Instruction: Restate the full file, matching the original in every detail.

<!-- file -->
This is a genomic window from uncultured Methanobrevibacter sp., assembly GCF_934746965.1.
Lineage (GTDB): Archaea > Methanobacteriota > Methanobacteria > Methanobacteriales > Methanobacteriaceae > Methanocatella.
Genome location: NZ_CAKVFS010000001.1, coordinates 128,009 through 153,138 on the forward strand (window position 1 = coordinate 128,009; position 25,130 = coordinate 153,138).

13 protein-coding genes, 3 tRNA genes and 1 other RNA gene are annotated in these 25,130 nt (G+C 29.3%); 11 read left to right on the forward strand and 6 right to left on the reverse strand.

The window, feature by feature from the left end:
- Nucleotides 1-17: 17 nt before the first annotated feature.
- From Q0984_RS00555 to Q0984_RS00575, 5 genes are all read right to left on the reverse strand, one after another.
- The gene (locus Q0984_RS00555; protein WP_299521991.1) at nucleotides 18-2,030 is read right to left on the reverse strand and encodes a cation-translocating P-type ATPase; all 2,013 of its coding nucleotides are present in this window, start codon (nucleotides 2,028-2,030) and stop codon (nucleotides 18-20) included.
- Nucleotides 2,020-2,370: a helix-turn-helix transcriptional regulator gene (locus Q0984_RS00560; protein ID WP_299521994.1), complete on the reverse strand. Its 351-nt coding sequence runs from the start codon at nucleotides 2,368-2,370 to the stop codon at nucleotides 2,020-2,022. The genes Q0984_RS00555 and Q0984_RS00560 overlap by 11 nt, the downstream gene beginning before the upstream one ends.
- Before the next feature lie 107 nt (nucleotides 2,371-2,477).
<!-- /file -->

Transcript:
This is a genomic window from uncultured Methanobrevibacter sp., assembly GCF_934746965.1.
Lineage (GTDB): Archaea > Methanobacteriota > Methanobacteria > Methanobacteriales > Methanobacteriaceae > Methanocatella.
Genome location: NZ_CAKVFS010000001.1, coordinates 128,009 through 153,138 on the forward strand (window position 1 = coordinate 128,009; position 25,130 = coordinate 153,138).

13 protein-coding genes, 3 tRNA genes and 1 other RNA gene are annotated in these 25,130 nt (G+C 29.3%); 11 read left to right on the forward strand and 6 right to left on the reverse strand.

The window, feature by feature from the left end:
- Nucleotides 1-17: 17 nt before the first annotated feature.
- From Q0984_RS00555 to Q0984_RS00575, 5 genes are all read right to left on the reverse strand, one after another.
- The gene (locus Q0984_RS00555; protein WP_299521991.1) at nucleotides 18-2,030 is read right to left on the reverse strand and encodes a cation-translocating P-type ATPase; all 2,013 of its coding nucleotides are present in this window, start codon (nucleotides 2,028-2,030) and stop codon (nucleotides 18-20) included.
- Nucleotides 2,020-2,370: a helix-turn-helix transcriptional regulator gene (locus Q0984_RS00560; protein ID WP_299521994.1), complete on the reverse strand. Its 351-nt coding sequence runs from the start codon at nucleotides 2,368-2,370 to the stop codon at nucleotides 2,020-2,022. The genes Q0984_RS00555 and Q0984_RS00560 overlap by 11 nt, the downstream gene beginning before the upstream one ends.
- Before the next feature lie 107 nt (nucleotides 2,371-2,477).